An access interface consists of several object and subject interfaces (one per role). These interfaces declare the information that the policy might need in the form of attribute declarations. An object interface also declares semantic actions. These semantic actions abstract syntactic actions and represent the security-sensitive operations to which the policy applies.
The UML diagram in figure 1 shows a possible access interface for the calendar application. An entry in the matrix at the bottom of the figure represents each access rule. The condition that must hold for the rule to be applicable is in square brackets. In our approach, the precise syntax and semantics of the language used to express the access rules are not defined in detail. What's important is the amount of information available through the access interface, which contains all information needed to formulate the access policy. In contrast, the declarative role-based access control in existing application containers such as J2EE and COM+ (an extension of the Component Object Model) limits the available information to method name and subject roles.
Figure 1 Calendar access interface and matrix.
In a more general setting, an access interface is an additional abstraction layer over several applications within one application domain. The access interface can contain application-domain-specific information while remaining reusable over different applications. For example, an access interface could introduce concepts such as a high-risk transaction for a financial application domain or emergency access for a healthcare application domain.
The access interface is bound to the application through an application-specific view connector, which you can think of as a kind of deployment descriptor. We subdivide this binding into three parts. To specify the view connector, we need a detailed representation of the application, as in figure 2. Figure 3 contains a snippet of the view connector for the calendar application.
Figure 2 Calendar application UML diagram.
Figure 3 Calendar view connector.
The view connector performs several functions:
Although this simple example illustrates the access interface and view connector concepts, it's too small to show all of the benefits. For example, it implies a one-to-one correspondence between syntactic and semantic actions. For more complex applications, multiple application methods will typically map onto the same semantic action.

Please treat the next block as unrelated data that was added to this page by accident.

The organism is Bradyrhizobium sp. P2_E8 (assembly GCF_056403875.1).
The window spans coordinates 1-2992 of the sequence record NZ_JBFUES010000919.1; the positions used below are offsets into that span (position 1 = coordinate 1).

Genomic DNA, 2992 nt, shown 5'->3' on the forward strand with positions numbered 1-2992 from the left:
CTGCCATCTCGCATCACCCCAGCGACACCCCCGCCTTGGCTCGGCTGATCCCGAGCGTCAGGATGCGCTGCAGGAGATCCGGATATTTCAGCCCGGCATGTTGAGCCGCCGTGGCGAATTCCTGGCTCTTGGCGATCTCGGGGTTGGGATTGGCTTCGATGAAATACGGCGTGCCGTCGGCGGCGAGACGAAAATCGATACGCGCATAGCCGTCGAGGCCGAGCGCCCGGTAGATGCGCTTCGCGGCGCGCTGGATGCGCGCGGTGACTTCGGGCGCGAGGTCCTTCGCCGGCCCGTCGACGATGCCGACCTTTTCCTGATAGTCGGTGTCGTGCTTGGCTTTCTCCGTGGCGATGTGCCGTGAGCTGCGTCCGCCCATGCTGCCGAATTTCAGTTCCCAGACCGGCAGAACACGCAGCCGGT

In a typical setting, an organization uses one access interface to abstract application details. This single access interface is bound to various applications, using one view connector per application. An organization-wide security officer, who need not be concerned with application details, manages the single access interface. The view connectors, written by application deployers, map application-specific concepts to the more generic concepts identified in the access interface.
As figure 4 shows, we can view the access control service as a collaboration between three entities: a third-party authorization engine, an access interface, and the view connectors, each binding the access interface to a particular application. The view connector uses the access control decision functionality ( checkAccess) each time an application event occurs that is annotated as a semantic action in the access interface. Conversely, the authorization engine can query the view connector through the access interface to retrieve the required object and subject attributes. The authorization engine then evaluates whether an access request conforms to the policy.
Figure 4 Access control service.
We implemented a prototype of our service in CaesarJ. This aspect-oriented extension of Java focuses on a better modularization of cross-cutting concerns into reusable components. Central to CaesarJ is the concept of a Caesar class ( cclass). The Caesar class offers two important features:
The nested classes declared by a Caesar class form a collaboration and are implemented as virtual classes, which are similar to virtual methods. Each subclass of the encompassing (or outer) Caesar class inherits or overrides the virtual classes.